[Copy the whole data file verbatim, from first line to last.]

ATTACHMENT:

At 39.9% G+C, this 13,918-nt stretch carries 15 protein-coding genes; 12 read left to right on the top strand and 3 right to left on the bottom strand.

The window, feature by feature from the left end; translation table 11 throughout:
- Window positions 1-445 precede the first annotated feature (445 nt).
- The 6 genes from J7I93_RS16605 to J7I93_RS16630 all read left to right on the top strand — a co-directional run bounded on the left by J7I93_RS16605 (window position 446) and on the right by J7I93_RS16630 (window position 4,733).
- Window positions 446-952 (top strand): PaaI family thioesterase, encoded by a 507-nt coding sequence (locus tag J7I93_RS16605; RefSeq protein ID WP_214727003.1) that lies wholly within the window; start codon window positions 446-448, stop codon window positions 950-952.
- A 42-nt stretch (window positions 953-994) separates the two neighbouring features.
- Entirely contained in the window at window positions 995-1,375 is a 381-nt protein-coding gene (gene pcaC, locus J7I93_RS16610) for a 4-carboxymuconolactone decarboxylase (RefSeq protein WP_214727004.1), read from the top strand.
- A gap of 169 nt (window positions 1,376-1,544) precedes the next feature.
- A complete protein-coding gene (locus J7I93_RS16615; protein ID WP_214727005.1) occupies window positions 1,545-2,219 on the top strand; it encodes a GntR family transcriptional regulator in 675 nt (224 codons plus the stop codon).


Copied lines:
At 39.9% G+C, this 13,918-nt stretch carries 15 protein-coding genes; 12 read left to right on the top strand and 3 right to left on the bottom strand.

The window, feature by feature from the left end; translation table 11 throughout:
- Window positions 1-445 precede the first annotated feature (445 nt).
- The 6 genes from J7I93_RS16605 to J7I93_RS16630 all read left to right on the top strand — a co-directional run bounded on the left by J7I93_RS16605 (window position 446) and on the right by J7I93_RS16630 (window position 4,733).
- Window positions 446-952 (top strand): PaaI family thioesterase, encoded by a 507-nt coding sequence (locus tag J7I93_RS16605; RefSeq protein ID WP_214727003.1) that lies wholly within the window; start codon window positions 446-448, stop codon window positions 950-952.
- A 42-nt stretch (window positions 953-994) separates the two neighbouring features.
- Entirely contained in the window at window positions 995-1,375 is a 381-nt protein-coding gene (gene pcaC, locus J7I93_RS16610) for a 4-carboxymuconolactone decarboxylase (RefSeq protein WP_214727004.1), read from the top strand.
- A gap of 169 nt (window positions 1,376-1,544) precedes the next feature.
- A complete protein-coding gene (locus J7I93_RS16615; protein ID WP_214727005.1) occupies window positions 1,545-2,219 on the top strand; it encodes a GntR family transcriptional regulator in 675 nt (224 codons plus the stop codon).